Several academic studies affirm that mutual funds do not have a significant impact on stock-picking (McCarthy, 2014). The research concludes that the amount of money that is pooled together for investment cannot influence the nature of the market if the right portfolio is responsible for its management. The assertion is supported by Eilon (2010), who noted in his study that the characteristics of investors and the professionals managing the funds have a direct impact on performance. In another research conducted by Karan &Kumar (2016), he noted that managers who outperform the currents standards of the market heighten the productivity.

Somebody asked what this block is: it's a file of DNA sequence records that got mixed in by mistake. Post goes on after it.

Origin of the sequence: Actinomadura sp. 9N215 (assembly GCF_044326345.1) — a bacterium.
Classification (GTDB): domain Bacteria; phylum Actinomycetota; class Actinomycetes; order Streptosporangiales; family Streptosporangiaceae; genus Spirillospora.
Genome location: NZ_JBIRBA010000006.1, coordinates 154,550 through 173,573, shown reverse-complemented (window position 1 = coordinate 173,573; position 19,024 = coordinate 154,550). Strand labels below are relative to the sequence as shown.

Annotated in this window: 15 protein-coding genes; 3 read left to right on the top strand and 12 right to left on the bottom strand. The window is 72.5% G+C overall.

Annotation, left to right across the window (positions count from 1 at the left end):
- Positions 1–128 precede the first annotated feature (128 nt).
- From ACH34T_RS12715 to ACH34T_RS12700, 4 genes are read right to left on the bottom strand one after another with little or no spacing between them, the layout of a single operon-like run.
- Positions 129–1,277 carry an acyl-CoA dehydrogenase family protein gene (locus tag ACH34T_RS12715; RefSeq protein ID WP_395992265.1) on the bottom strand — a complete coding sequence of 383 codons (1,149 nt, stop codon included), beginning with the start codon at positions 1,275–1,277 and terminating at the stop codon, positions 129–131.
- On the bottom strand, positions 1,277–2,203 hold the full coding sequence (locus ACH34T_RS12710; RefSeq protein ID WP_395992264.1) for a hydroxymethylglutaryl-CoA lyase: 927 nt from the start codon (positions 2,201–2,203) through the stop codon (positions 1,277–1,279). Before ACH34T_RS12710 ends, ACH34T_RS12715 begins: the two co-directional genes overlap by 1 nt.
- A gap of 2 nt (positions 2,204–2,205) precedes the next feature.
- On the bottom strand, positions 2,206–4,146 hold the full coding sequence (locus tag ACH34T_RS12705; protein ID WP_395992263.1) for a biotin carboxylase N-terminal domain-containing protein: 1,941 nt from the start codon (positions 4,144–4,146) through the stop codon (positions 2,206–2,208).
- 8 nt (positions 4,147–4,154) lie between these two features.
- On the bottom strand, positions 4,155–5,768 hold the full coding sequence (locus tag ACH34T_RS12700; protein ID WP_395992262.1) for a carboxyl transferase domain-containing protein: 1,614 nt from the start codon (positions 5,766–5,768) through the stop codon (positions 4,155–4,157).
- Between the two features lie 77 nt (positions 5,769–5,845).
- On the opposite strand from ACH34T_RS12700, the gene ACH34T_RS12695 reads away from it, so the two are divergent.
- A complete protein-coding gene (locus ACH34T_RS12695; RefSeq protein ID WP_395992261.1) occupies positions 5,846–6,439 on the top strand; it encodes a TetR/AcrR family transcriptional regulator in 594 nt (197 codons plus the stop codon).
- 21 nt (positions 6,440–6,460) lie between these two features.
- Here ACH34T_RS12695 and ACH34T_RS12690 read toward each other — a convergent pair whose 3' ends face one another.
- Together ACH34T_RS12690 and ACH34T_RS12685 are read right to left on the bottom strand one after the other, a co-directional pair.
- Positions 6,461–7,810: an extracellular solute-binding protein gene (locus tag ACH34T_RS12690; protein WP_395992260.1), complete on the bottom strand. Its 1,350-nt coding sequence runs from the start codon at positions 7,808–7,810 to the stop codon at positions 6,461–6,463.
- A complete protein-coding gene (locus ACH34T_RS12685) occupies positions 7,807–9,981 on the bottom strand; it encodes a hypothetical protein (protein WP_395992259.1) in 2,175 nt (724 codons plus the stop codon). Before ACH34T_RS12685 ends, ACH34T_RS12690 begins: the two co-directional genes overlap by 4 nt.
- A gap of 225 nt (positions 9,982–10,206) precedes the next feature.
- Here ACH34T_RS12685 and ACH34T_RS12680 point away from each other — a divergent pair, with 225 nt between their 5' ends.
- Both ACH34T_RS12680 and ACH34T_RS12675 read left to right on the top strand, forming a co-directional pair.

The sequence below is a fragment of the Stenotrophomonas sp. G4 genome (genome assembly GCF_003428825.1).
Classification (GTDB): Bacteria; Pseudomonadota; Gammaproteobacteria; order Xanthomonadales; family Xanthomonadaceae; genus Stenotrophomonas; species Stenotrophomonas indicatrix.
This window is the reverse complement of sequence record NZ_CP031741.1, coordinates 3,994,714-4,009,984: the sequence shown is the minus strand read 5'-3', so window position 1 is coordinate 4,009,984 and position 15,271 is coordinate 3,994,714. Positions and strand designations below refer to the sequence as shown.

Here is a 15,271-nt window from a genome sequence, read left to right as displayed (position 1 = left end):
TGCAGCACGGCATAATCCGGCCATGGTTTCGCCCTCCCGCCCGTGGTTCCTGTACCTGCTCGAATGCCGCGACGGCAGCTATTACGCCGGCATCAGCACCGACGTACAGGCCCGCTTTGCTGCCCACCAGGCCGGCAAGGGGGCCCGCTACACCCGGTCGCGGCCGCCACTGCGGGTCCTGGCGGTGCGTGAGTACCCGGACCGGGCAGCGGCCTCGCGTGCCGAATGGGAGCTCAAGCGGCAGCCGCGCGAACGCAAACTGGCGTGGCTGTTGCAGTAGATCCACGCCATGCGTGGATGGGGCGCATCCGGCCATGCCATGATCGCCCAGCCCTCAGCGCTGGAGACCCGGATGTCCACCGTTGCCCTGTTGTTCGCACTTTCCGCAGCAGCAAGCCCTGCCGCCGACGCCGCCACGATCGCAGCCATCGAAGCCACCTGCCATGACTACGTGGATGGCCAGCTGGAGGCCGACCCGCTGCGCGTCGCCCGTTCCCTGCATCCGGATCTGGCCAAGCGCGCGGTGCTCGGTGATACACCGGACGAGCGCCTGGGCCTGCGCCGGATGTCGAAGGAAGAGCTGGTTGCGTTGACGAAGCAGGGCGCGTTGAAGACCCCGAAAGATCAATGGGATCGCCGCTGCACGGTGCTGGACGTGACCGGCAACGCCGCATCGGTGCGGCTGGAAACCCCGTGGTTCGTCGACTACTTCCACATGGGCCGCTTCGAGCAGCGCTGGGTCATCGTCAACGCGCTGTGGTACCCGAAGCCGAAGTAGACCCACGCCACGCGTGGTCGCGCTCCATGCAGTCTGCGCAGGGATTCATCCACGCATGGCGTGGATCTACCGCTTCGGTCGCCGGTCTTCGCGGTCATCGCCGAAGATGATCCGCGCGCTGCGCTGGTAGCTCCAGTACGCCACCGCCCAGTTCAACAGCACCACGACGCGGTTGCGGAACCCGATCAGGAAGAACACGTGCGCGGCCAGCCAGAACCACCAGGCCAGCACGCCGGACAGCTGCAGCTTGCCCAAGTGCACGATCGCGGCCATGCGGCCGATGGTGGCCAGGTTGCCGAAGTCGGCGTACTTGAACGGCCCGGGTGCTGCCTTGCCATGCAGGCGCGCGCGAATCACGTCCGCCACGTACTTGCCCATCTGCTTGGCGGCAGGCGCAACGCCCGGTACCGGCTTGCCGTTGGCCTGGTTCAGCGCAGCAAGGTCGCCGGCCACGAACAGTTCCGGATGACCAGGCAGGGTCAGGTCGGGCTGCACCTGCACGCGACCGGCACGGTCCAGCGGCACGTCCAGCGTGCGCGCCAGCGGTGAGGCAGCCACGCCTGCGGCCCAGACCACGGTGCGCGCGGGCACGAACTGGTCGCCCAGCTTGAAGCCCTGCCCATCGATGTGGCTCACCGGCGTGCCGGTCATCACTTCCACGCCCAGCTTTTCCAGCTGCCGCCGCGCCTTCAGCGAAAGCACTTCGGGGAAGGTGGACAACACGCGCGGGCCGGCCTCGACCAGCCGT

Joseph (2015) opines that one way to understand the mutual funds is through evaluating the actual return. Based on his assertion, the mutual funds are huge and sometime might impede the entrusted people to make the right decision while planning where to channel the money. In the same vein, Hryshko & Downs (n.d) extrapolates the idea by suggesting that designing benchmarks would assist in increasing the possibility of making correct judgments.  In his argument, managers should benchmark by setting hypothetical achievements. The only way to be sure of what to expect is by invoking the machine learning. The overall advantage of computerized projection is the ability to utilize an array of data, collected from previous similar incidences.

Financial Markets